Brenda Walker recently linked to a story that said:
Keeping immigration on the back-burner helps avoid a recess filled with angry town-hall meetings reminiscent of the heated August 2009 protests where the backlash against health care reform coalesced. Doing nothing also starves Democrats of a target, Republicans argue.
“August was a central part of our discussions. People don’t want to go home and get screamed at,” a House GOP leadership aide said.
Mickey Kaus, writing in the Daily Caller, suggests that you scream anyway, because of what will happen if you don't:
Both pro- and anti-legalization forces in the immigration fight will be trying to make their cases to House members–especially Republican members–during the August recess. But here’s the fundamental asymmetry in this debate–the pro-legalization forces don’t really need to show up. The anti-legalizers do. Pro-side Democrats can be distracted (by the need to defend Obamacare, for example) or they can just be lazy and unmotivated. As long as the antis are also unmotivated, legalization will win. Tie goes to the border-jumper.
Why is this? Well, look at the state of play as Congress goes home: The Senate has passed an amnesty bill. The House would probably pass one too–with mainly Democratic votes–it if ever gets to the floor. And the House’s GOP leadership almost certainly wants some kind of legalization to come to the floor. Speaker Boehner is not publicly committed to one approach, but the #2 Republican, Eric Cantor, is off on a kind of Amnestypalooza tour in which practically writes romantic verses praising veteran pro-legalization agitator Luis Gutierrez. (““the leadership you’re providing through thick and thin right now as we try and navigate these very tough political times in choppy waters. My hat is off to you. I’m very grateful.”) Last year’s GOP VP candidate, Rep. Paul Ryan, is actively lobbying for legalization (on the explicit grounds that otherwise Wisconsin dairy farmers might have to raise wages!). Meanwhile key House Judiciary chair Bob Goodlatte is playing some kind of squidgy middle game, declaring his opposition to a “special pathway to citizenship” for those who illegally crossed the border as adults, but leaving the door open for some other type of legalization attached to a non-special pathway.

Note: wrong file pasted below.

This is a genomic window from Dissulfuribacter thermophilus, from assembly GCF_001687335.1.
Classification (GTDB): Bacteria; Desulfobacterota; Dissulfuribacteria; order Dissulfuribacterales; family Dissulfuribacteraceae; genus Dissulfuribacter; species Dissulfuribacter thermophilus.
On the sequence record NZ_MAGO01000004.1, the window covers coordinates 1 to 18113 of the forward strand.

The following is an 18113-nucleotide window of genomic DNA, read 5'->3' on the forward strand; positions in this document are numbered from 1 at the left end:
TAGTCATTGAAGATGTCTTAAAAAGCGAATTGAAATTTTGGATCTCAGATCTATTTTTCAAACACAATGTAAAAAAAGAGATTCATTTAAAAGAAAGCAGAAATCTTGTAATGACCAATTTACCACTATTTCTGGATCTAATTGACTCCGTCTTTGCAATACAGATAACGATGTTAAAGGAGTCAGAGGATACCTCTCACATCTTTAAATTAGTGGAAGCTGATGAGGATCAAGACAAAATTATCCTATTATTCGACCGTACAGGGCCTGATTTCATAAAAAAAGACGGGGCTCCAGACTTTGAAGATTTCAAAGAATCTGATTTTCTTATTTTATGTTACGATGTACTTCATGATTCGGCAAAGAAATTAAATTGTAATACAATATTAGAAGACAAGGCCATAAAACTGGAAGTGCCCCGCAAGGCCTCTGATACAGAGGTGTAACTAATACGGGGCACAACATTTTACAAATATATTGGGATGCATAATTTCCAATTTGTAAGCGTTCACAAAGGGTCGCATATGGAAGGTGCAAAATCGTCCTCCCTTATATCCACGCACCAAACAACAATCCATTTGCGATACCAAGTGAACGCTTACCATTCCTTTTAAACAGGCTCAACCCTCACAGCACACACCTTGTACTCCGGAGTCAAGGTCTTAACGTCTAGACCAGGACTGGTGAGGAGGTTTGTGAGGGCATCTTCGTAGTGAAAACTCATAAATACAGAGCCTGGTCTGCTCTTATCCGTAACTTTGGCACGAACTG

I doubt even these GOP leaders themselves know what they’re going to do in the coming months, or maybe even what they want to end up with. But it’s clear they face pressure to pass a legalization bill–and that the pressure is internal, not external. If they let amnesty come to a vote, it won’t be because La Raza stages 360 events or Frank Sharry chains himself to the White House fence. It will be because big Republican donors, businessmen and consultants are whispering in their ears. The only force stopping them, on the other hand, is external: fear of a rebellion by the GOP caucus. And the main thing driving such a rebellion would be intense opposition from GOP voters back home.
A footnote to that last point says
As Charlie Cook notes, GOP representatives from anti-amnesty districts may privately favor legalization–but they’re still scared of their constituents.[In August, Silence = Amnesty, Daily Caller, August 2, 2013.]
As usual, I'll suggest you Read The Whole Thing, but if you don't, read this:
You can’t win if you don’t play: If you’re an amnesty foe, it’s ‘or forever hold your peace’ time. If you’ve never been to a Congressman’s town hall, and never want to go, this would be a good time to make an exception. Phone calls and (especially) letters also have a disproportionate impact.